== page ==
The principles that rule this blog

Principles that will govern my thoughts as I express them here (from my opening statement):

  • Freedom of the individual should be as total as possible, limited only by the fact that nobody should be free to cause physical injury to another, or to deprive another person of his freedoms.
  • Government is necessary primarily to provide those services that private enterprise won't, or won't at a price that people can afford.
  • No person has a right to have his own beliefs on religious, moral, political, or other controversial issues imposed on others who do not share those beliefs.

I believe that Abraham Lincoln expressed it very well:

“The legitimate object of government is to do for a community of people whatever they need to have done, but cannot do, at all, or cannot
so well do, for themselves — in their separate, individual capacities.”

Comments will be invited, and I will attempt to reply to any comments that are offered in a serious and non-abusive manner. However, I will not tolerate abusive or profane language (my reasoning is that this is my blog, and so I can control it; I wouldn't interfere with your using such language on your own!)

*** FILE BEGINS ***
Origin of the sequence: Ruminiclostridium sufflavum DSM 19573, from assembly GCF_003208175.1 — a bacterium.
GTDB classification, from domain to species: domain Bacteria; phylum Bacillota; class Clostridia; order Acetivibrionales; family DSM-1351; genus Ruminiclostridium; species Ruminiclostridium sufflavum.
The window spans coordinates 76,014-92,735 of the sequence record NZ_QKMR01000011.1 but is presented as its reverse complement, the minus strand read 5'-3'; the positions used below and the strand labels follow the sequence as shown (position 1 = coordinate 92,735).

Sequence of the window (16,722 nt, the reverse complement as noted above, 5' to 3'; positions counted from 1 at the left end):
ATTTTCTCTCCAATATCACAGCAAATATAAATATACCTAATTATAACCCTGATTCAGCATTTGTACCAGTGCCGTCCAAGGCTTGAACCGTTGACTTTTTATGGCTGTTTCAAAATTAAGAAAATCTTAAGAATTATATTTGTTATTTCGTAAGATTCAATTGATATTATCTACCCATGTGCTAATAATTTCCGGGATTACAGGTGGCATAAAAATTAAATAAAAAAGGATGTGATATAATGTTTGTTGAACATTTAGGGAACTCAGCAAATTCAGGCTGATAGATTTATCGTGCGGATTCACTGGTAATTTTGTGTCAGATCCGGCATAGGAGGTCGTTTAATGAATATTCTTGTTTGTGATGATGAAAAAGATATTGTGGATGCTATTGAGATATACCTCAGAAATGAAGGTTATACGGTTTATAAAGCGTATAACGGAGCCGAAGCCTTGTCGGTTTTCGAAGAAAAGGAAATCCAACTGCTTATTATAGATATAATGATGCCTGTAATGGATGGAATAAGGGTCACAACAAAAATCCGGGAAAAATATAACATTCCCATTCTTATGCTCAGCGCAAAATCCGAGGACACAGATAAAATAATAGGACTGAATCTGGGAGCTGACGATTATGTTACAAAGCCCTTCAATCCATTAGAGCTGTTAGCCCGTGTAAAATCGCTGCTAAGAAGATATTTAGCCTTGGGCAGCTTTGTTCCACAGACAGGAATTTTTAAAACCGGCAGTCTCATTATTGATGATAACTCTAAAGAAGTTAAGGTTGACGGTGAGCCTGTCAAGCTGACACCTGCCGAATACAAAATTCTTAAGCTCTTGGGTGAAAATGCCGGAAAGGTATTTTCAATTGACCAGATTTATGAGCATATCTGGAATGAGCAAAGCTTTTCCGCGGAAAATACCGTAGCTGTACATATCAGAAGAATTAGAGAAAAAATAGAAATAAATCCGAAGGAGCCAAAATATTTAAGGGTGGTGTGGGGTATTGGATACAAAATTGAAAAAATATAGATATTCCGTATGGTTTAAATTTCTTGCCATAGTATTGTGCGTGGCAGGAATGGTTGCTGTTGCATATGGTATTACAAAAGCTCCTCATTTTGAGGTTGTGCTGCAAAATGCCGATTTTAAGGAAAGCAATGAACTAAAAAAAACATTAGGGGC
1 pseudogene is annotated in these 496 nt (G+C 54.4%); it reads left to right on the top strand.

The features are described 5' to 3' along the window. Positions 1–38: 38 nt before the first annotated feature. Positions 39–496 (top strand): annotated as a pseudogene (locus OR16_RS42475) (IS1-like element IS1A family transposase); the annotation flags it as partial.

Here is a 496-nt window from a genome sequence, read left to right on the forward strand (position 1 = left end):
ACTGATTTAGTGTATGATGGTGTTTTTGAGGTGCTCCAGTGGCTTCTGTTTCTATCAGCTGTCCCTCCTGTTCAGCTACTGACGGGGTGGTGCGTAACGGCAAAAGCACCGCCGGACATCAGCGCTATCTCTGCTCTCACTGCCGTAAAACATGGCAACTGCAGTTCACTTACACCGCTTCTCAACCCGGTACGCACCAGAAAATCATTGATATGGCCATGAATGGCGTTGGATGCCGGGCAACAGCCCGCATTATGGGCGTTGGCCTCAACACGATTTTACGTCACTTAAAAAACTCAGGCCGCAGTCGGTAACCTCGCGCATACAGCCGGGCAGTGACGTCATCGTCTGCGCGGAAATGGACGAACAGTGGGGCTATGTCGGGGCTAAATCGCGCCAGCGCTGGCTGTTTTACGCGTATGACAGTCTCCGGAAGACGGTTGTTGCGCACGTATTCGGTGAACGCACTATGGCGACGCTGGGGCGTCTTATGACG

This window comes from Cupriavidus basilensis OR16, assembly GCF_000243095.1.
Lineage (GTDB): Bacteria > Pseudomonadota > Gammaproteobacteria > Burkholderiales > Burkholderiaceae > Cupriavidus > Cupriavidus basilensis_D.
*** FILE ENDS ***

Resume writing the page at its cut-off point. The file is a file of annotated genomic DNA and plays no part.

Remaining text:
If anyone finds an opinion that I express to be contrary to my principles, they are welcome to point this out. I hope that I can make a rational case for my comments. Because, in fact, one label I'll happily accept is rationalist.

Saturday, December 25, 2010

Politics that works, and politics that doesn't

One of the blogs I like to read is Dennis Sanders' "Big Tent Revue." And recently I saw a post on there in which he directed readers to another interesting article, by Walter Russell Mead, who writes a blog called "The American Interest." I find this post very interesting, and would like to refer my own readers to this post, though it is not to my taste in the way that it treats both of the two major political forces today as species of liberalism.

But what I would like to ask Mead is: "OK, so you've identified a problem: two groups of political thinkers each of which, you feel, is grounded in the past, trying to apply outmoded solutions to 21st century problems. Now what do you think is the proper 21st century solution to those problems?"

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